Verbal Scenery for Your Day

Venturing up to Hartford this afternoon for the Rock Star Brother's BIG show with Audioslave and Seether. We are trying to fool ourselves into believing this is a mini-vacation so that the insane logistics don't render us suicidal. Wish us luck on that one.

In the meantime, since I can't really post, I thought you might like to see one of my recent pieces.

And, not that you would, but don't even think about disrespecting me or my work by ganking it (see licensing below). That kind of insurrection will not stand ... man. That being said, enjoy. Or don't. It's up to you!

Crossing Paths at Cross Street Market

On Sunday afternoon at Cross Street Market, no one shops. The wide aisle dividing the building is usually crowded with bodies buying stargazer lilies, steaks, pies, and salmon. But on Sundays, the only part of the market doing business sells beer. Around wooden barrels and stools, crowds congregate—as diverse as the drinks in their hands. Watching football or not, Cross Street’s patrons occasionally collide, but they never intersect.

This particular Sunday concludes Cross Street’s grand re-opening celebration. Mayor Martin O’Malley ceremoniously cut the ribbon after the $1.3 million dollar renovation, but the market never actually closed.
The bar area is transformed; exposed duct work and beams make way for tin awnings over each refurbished bar. Brick tiles shimmer on the floor, though, judging by the crowd, they probably won’t for long.
The new Cross Street Market feels a bit more sashimi and bottled beer than crabs and kegs. A sushi chef in a Ravens hat rings a bell—order up.

A pony-tailed teenager flip-flops by, wrinkling her nose. “It smells weird in here,” she remarks loudly.

Eating a seaweed roll, a middle-aged man talks with his mouth full.

“It’s the younger generation’s appreciation for the older generation.” He nearly shouts, “You gotta like it. There’s a sense of fair play in the world.”

His blonde companion chain smokes and smiles. The cement bar around them is littered with empty Heineken keg cans and the market’s infamous four-dollar, 32-ounce beer cups. In front of the blonde sits a half bottle of chardonnay. It is empty.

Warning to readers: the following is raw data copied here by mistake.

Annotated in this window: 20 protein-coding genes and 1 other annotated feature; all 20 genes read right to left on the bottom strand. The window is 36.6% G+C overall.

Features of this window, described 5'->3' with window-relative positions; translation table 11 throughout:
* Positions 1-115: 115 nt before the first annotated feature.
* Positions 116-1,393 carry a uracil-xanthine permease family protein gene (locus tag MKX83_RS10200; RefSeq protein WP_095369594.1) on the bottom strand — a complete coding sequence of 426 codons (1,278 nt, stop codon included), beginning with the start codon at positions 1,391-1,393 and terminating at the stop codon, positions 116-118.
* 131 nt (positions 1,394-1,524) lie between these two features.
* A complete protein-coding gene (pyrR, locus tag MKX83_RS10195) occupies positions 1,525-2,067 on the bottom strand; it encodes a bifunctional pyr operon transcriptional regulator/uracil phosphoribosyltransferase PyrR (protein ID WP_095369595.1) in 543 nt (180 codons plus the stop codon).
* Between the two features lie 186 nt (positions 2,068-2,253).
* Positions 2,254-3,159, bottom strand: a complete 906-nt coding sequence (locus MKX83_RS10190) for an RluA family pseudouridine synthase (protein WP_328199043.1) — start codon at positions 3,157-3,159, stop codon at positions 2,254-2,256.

The couple leaves behind only the bottle and two cigarette butts, lying in an empty oyster shell.

They walk past two round men in Ravens jerseys watching the game at the end of the bar. The older man’s bald head and hoop earring gleam. He laughs and slaps the younger man’s black jersey. The younger man hunches over. His fuzzy blond hair reminds no one of the man whose name he wears. Deion Sanders isn’t really here.

By another T.V., Ravens shirts hold plastic cups and huddle around an overturned barrel. A rumpled man in a flannel shirt interrupts the mass of purple. His enthusiasm is his ticket into this crowd. When officials call a penalty against the Ravens, he shouts disapproval the loudest. He stays.

A woman in a Steelers jersey and red lipstick stands at a bar looking lost. She is not invited to approach the barrel.

Farther down the bar, football does not exist. Poster-board signs declare, “We Need 1’s, 5’s and 10’s. No 20’s, 50’s or Fake 100’s. We Have Plenty.” Two women sit below the signs, drinking Coronas.

“This is what I mean about playing these mind games,” one says, mercilessly separating an oyster from its shell. “That’s the part that rises my blood pressure, and due to my unhappiness, I will not have good health.” She swears, “I knew better. I knew all along he was leaving. I felt it.” The other woman nods and sips her beer.

Also tuning out the game, grey-haired men with wrinkled jackets and puffy faces stand around a picnic table that holds no plastic cups. Drinking Budweiser and Amstel Light from bottles, they laugh as one man casts an imaginary fishing line. Somebody’s grandson looks on from his stroller.

Back at the magnetic barrel, a bearded man in a straw hat and Ravens golf shirt approaches. He holds a plastic cup of Guinness that is big enough to share. The circle widens to accommodate him.

Late-twenties men and women in baseball caps mill past the barrel, oblivious to the 16-3 Ravens score that could mean this season’s first win. They stay across the room.

The woman at the bar rages on, interrupting herself only to order six more oysters. “He said, ‘I did not purposely not call you back,’” she lowers her voice, then bellows, “But you’re not sorry neither? I was just sitting in disbelief. It’s the principle of the thing.” The silent woman excuses herself. She walks several feet behind her to kiss a man slouching on a barstool, watching the game and nursing a beer.

Half the room celebrates as Ray Lewis makes a tackle and pounds his chest. Although his shirt wanders around the bar, Ray Lewis isn’t really here either.

Blocking a T.V., the pony-tailed bartender wears a shirt that reads, “I see drunk people,” and shells oysters. She assures a patron that he is not eating live oysters.

“I kill them when I open them. When I cut the muscle, I’m actually cutting the heart.” She laughs a mock evil laugh, not noticing the man’s look of horror.

Once her friend returns, the woman at the bar finishes her beer and sighs, “I just gotta get some anger out right now. But not today.”